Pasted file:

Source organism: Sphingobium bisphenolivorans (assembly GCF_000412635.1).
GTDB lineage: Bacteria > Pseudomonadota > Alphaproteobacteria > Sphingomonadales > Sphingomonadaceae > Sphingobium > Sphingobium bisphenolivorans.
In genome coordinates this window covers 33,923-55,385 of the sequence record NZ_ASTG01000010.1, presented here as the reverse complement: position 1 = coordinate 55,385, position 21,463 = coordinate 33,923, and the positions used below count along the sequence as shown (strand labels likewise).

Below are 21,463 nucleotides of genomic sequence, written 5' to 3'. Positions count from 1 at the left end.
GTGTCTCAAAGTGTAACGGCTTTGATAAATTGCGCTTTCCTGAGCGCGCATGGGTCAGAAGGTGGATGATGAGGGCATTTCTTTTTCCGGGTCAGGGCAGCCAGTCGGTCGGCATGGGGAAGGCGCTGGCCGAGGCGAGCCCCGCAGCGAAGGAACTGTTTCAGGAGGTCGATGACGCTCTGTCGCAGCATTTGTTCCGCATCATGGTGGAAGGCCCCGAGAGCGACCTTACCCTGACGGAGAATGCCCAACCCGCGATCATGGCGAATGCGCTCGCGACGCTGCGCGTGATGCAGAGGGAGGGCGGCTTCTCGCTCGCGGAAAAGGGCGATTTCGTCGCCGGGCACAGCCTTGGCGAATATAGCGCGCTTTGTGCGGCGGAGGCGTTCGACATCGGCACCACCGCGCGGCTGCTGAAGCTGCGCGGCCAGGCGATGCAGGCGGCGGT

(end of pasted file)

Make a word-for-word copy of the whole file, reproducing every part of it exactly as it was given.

Source organism: Sphingobium bisphenolivorans (assembly GCF_000412635.1).
GTDB lineage: Bacteria > Pseudomonadota > Alphaproteobacteria > Sphingomonadales > Sphingomonadaceae > Sphingobium > Sphingobium bisphenolivorans.
In genome coordinates this window covers 33,923-55,385 of the sequence record NZ_ASTG01000010.1, presented here as the reverse complement: position 1 = coordinate 55,385, position 21,463 = coordinate 33,923, and the positions used below count along the sequence as shown (strand labels likewise).

Below are 21,463 nucleotides of genomic sequence, written 5' to 3'. Positions count from 1 at the left end.
GTGTCTCAAAGTGTAACGGCTTTGATAAATTGCGCTTTCCTGAGCGCGCATGGGTCAGAAGGTGGATGATGAGGGCATTTCTTTTTCCGGGTCAGGGCAGCCAGTCGGTCGGCATGGGGAAGGCGCTGGCCGAGGCGAGCCCCGCAGCGAAGGAACTGTTTCAGGAGGTCGATGACGCTCTGTCGCAGCATTTGTTCCGCATCATGGTGGAAGGCCCCGAGAGCGACCTTACCCTGACGGAGAATGCCCAACCCGCGATCATGGCGAATGCGCTCGCGACGCTGCGCGTGATGCAGAGGGAGGGCGGCTTCTCGCTCGCGGAAAAGGGCGATTTCGTCGCCGGGCACAGCCTTGGCGAATATAGCGCGCTTTGTGCGGCGGAGGCGTTCGACATCGGCACCACCGCGCGGCTGCTGAAGCTGCGCGGCCAGGCGATGCAGGCGGCGGT